Purple Heart Project New Brunswick Carpenter Lifts Wounded Veterans


Rob Cosman, a carpenter from Grand Bay, New Brunswick, knows what it means to follow the Saviour’s command to “succor the weak, lift up the hands which hang down, and strengthen the feeble knees” (Doctrine and Covenants 81:5). A furniture maker, hand tool woodworking instructor, and member of The Church of Jesus Christ of Latter-day Saints, Cosman launched the Purple Heart Project in 2015 to help wounded veterans. The workshops are offered free of charge to veterans, thanks to generous financial donations from individuals and businesses who wish to support the veteran community.

The Purple Heart Project for War Veterans

Cosman is well-known around the world for the high-end hand tools he makes and sells. In 2015, he became a good friend of the veteran community by launching the Purple Heart Project, a non-profit workshop series that teaches Wounded Warriors — veterans who suffer from a physical or mental battle injury — how to find inner peace through the therapeutic experience of traditional woodworking.

Rob Cosman of the Purple Heart Project demonstrates hand tool woodworking techniques in his New Brunswick shop. Photo Courtesy Robin G. Cosman.

Every year, tens of thousands of military members leave full-time service. Most retire, but some leave ill or injured, deemed no longer fit to serve their country. Every wounded veteran has a story — some suffer physical injuries; some suffer internal wounds, including operational stress injuries; some develop post-traumatic stress disorder (PTSD) or further health conditions. Regardless of the injury, transitioning to life after service is difficult. Some veterans struggle for many years with the life-changing effects of combat, regardless of injury.

Cosman launched the Purple Heart Project following a chance encounter with a former U.S. marine who was suffering from a battle injury. The veteran explained how traditional hand tool woodworking was “a type of therapy that helped him cope with the struggles from combat.” A friendship was formed, and Cosman’s vision to help relieve those who are suffering was realized.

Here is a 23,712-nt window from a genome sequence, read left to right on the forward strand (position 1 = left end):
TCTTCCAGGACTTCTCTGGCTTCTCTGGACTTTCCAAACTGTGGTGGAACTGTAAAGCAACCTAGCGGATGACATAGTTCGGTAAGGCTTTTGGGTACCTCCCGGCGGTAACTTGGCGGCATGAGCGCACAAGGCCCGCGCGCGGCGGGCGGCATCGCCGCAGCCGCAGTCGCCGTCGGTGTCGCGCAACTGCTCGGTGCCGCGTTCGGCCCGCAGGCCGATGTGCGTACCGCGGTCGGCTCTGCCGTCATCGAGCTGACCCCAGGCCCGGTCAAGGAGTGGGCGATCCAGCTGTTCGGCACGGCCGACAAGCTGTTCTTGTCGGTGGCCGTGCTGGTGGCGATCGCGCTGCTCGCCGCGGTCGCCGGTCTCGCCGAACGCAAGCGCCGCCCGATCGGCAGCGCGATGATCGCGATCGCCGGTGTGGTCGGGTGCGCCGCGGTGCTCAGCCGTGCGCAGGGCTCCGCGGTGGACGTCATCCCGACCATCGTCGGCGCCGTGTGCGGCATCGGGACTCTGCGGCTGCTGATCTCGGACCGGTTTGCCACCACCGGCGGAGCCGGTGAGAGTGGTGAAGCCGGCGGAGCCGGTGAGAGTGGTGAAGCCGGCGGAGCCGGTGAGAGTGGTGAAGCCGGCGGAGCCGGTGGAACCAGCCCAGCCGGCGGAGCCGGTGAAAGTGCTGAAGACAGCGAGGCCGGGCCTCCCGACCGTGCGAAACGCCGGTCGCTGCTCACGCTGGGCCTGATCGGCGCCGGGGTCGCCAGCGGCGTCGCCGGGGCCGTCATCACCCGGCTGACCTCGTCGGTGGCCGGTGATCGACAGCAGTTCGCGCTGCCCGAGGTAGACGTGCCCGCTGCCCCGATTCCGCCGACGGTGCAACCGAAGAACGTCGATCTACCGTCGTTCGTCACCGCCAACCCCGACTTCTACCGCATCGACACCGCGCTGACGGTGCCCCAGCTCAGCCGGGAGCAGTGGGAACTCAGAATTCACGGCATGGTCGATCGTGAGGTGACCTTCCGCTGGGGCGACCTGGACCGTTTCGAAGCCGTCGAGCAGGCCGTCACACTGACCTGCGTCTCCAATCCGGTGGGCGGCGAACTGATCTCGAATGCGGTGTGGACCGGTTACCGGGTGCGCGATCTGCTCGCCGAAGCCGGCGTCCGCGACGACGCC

In 2015, Cosman launched the Purple Heart Project, a non-profit workshop series that teaches veterans how to find inner peace through woodworking. Photo Courtesy Robin G. Cosman.

The Purple Heart Project provides 36 physically or mentally wounded combat veterans with a scholarship to attend Cosman’s Training the Hand workshops. Since 2016, Cosman has led more than 85 combat veterans from Canada, the United States and Australia toward their healing journey. Many veterans deal with pain on a constant basis. Many experience addictions, trauma, stress, or depression.

Cosman’s workshop guides each participant through the process of learning hand tool woodworking and the experience of discovering personal creativity and untapped skills. The workshop camaraderie also supports these veterans in rediscovering some measure of control in their lives — something to focus attention on other than pain.

Following Christ by Serving Others

“Working with these incredible individuals brings to mind two scriptures,” says Cosman. “‘Greater love hath no man than this, that a man lay down his life for his friends’ (John 15:13), and a recent Church Youth theme: ‘When ye are in the service of your fellow beings ye are only in the service of your God’ (Mosiah 2:17). We are simply trying to serve our fellow women and men in need.”

Rob Cosman — a carpenter, instructor, and friend of the veteran community — follows the example of Jesus Christ through his Purple Heart Project. Photo Courtesy Robin G. Cosman.

This principle of serving others and bringing them to Christ was recently taught by Jean B. Bingham, general president of the Church’s Relief Society: “When our hearts are open and willing to love and include, encourage and comfort, the power of our ministering will be irresistible. With love as the motivation, miracles will happen, and we will find ways to bring our ‘missing’ sisters and brothers into the all-inclusive embrace of the gospel of Jesus Christ” (“Ministering as the Savior Does,” Ensign, May 2018).

Carpenter's son

Cosman and his family invite others to support veterans in their healing journey by following the example of Jesus Christ.

The Saviour was once a carpenter, using tools not unlike those Cosman and the Wounded Warriors use today. And for the veterans who have been touched by this hand tool woodworking experience, they have been personally ministered to in this unique manner.